The Brooklyn Rail

JUL-AUG 2020

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JUL-AUG 2020 Issue

do it (around the world)

Precious Okoyomon, <em>do it</em>, 2020.
Precious Okoyomon, do it, 2020.

On View

The current pandemic and mandated quarantines have prompted myriad new questions around the role of art and society and what it all means in a digital, socially-distanced world. Do it, an exhibition conceived in 1993 by curator Hans Ulrich Obrist with artists Christian Boltanski and Bertrand Lavier, in many ways answers the prompt organically. It is a constellation of instructional art that can be explored at home cross-continentally.

This year, Obrist collaborated with Sydney-based Kaldor Public Art Projects for its first iteration of the exhibition as well as with Independent Curators International (ICI), which built upon its 1995 do it. Separately, the Serpentine Galleries in London, where Obrist serves as Director, worked with Google to present a history of the exhibition—including old work—alongside 30 new commissions. The tentacles of do it (around the world) are expansive and exploring all of its iterations is discombobulating. Each host presents do it on a distinct platform. Kaldor and ICI, showcasing different artists, create platforms that allow one to sink into the exhibition, fostering a sensation of surprise as works jump from being centered around spirit to craft to food.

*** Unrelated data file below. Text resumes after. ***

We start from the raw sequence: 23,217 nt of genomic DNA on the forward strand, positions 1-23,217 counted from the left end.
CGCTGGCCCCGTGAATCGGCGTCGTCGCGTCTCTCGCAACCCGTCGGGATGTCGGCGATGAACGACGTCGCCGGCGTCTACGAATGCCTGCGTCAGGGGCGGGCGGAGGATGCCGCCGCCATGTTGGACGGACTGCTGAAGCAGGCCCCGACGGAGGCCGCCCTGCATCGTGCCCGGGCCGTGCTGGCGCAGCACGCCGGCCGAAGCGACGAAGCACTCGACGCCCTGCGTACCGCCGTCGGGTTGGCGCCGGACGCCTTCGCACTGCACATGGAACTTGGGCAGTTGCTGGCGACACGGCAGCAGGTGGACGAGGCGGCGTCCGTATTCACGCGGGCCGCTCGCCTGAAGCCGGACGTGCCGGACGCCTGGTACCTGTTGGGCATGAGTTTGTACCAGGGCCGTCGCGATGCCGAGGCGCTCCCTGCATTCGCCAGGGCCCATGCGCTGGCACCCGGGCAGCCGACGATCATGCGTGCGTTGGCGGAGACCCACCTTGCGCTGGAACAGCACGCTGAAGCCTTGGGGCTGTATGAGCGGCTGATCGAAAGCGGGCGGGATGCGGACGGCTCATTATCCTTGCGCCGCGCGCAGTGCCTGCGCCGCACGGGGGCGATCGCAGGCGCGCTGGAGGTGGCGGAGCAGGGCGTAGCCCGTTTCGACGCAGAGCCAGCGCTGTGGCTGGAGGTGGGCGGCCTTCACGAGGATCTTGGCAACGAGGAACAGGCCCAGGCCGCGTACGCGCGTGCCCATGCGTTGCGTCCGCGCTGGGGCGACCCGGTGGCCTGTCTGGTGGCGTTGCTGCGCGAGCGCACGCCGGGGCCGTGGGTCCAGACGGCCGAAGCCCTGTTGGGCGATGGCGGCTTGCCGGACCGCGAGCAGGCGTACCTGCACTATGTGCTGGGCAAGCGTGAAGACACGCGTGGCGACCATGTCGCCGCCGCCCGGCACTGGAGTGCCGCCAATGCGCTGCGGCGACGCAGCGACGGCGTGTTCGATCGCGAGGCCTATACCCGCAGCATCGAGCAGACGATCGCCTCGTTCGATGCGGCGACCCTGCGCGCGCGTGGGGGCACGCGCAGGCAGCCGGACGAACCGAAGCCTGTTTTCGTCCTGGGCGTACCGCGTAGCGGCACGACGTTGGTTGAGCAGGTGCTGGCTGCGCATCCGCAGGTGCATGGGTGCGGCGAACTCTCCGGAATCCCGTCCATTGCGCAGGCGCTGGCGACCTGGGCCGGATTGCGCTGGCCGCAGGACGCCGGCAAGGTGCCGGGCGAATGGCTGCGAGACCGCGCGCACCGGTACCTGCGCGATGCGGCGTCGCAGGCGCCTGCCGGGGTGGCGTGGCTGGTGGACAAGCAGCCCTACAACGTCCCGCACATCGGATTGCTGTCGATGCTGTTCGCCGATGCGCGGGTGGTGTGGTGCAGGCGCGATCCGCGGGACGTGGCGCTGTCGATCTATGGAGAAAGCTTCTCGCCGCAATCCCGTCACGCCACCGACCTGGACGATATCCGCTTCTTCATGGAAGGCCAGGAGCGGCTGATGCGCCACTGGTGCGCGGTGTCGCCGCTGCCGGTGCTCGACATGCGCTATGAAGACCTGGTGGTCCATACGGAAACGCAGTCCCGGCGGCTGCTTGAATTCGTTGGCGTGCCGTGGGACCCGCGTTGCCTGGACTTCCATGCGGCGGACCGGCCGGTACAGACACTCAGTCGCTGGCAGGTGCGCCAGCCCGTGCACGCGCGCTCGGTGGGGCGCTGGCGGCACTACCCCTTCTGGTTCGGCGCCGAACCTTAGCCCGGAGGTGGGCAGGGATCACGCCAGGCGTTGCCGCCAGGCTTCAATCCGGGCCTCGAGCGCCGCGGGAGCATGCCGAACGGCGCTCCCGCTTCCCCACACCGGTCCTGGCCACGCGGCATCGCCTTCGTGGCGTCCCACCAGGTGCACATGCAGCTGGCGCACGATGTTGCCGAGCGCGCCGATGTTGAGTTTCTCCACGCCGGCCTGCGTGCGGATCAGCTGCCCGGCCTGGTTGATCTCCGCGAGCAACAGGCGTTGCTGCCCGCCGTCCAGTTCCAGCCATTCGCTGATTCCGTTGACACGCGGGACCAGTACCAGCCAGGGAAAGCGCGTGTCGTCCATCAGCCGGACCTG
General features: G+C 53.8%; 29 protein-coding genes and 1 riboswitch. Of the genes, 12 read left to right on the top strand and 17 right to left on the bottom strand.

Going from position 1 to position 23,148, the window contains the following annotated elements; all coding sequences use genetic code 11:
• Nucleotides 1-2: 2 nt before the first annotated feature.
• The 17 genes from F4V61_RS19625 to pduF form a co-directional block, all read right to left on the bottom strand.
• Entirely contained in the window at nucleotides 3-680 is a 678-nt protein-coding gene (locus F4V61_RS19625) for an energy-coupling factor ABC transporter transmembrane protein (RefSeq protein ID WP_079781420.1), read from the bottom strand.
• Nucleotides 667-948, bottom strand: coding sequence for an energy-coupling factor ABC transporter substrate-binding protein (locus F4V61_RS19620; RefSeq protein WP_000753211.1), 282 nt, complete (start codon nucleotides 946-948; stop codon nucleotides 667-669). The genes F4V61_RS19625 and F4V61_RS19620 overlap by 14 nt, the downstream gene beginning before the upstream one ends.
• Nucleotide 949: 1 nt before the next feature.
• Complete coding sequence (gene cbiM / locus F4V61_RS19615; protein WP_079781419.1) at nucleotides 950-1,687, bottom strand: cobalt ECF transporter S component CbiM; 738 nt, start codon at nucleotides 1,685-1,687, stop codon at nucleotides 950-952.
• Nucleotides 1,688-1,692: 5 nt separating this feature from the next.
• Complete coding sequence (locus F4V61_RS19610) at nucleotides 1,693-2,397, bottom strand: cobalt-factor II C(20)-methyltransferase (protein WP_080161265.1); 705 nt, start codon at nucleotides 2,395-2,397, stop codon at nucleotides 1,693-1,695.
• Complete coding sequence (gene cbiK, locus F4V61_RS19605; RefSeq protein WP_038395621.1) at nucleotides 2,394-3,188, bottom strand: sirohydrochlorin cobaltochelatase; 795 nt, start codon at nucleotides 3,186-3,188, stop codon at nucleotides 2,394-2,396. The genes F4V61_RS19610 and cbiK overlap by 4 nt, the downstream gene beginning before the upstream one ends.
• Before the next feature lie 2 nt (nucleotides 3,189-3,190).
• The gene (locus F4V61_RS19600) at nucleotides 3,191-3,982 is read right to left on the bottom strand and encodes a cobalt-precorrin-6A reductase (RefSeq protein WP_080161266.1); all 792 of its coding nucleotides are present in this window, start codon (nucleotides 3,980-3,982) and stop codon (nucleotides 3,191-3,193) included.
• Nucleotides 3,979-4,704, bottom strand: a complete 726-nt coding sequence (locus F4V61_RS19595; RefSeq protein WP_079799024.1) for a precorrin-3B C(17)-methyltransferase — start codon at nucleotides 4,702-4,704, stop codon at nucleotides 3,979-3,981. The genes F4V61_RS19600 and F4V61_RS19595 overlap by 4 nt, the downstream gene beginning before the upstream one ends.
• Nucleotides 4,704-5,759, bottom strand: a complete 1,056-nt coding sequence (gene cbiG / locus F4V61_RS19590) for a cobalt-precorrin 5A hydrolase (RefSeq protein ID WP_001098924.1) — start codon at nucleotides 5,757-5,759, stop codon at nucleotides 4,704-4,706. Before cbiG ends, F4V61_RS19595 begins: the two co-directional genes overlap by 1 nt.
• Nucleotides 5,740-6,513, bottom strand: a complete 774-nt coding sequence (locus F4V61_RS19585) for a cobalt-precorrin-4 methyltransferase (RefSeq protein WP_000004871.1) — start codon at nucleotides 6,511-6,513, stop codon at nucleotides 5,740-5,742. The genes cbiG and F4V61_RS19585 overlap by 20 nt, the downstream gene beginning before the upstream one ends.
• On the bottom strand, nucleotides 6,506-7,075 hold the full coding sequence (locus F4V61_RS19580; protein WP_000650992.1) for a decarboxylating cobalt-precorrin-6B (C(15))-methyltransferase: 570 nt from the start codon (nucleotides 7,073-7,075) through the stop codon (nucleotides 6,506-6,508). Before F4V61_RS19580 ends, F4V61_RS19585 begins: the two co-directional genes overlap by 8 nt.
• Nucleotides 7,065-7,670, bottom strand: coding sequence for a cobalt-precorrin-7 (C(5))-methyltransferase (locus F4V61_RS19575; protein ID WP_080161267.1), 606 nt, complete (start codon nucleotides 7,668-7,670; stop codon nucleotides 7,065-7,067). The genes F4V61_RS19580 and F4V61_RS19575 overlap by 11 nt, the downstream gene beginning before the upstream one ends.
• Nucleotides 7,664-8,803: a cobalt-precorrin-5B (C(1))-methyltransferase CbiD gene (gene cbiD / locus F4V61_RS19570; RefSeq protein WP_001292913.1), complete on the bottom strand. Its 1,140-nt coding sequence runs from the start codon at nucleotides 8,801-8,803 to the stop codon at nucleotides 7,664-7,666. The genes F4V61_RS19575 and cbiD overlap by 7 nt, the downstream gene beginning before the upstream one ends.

do it works are primarily written texts that may be accompanied by a video showing the artist, architect, or dancer completing or reading the instruction. Kaldor Public Art Projects invited 18 artists to create works that are presented on a single landing page organized by artist name. Latai Taumoepeau (b. 1972 Eora Nation, Sydney, Australia)—whose interdisciplinary, body-centered performance practice explores climate change, assimilation, and ancestral heritage—prompts a meditative confrontation of genealogical pasts. The work invites the viewer to imagine the umbilical cord, travel slowly in a circle, and recite the names of siblings and generations that came before. A video featuring a sign language interpreter accompanies the work, and the translator stands in front of an oceanic gradient screen. The blue palate and the video expand access and awareness, and allow viewers to sink into the work, despite digital dimensionality.

ICI’s manual builds upon the institution’s 1995 production of do it (home). For this revamped and augmented version, Carrie Mae Weems (b. 1953, Portland, OR), directs viewers to “face the daily force…and remember to dream.” The second half of the text is overlaid on a black-and-white photograph of dense summer clouds. It’s easy to imagine the cerulean sky that spills through the condensed water above. The work of Weems and Taumoepeau sprawl within these devoted digital spaces.

On Google, do it (around the world) is presented in a manner that privileges action-based headlines, allowing visitors to target which works of art they seek to engage. But whatever advantages may come with the self-selecting layout are muted by the categorizations which prioritize action-based projects over expansiveness and imagination.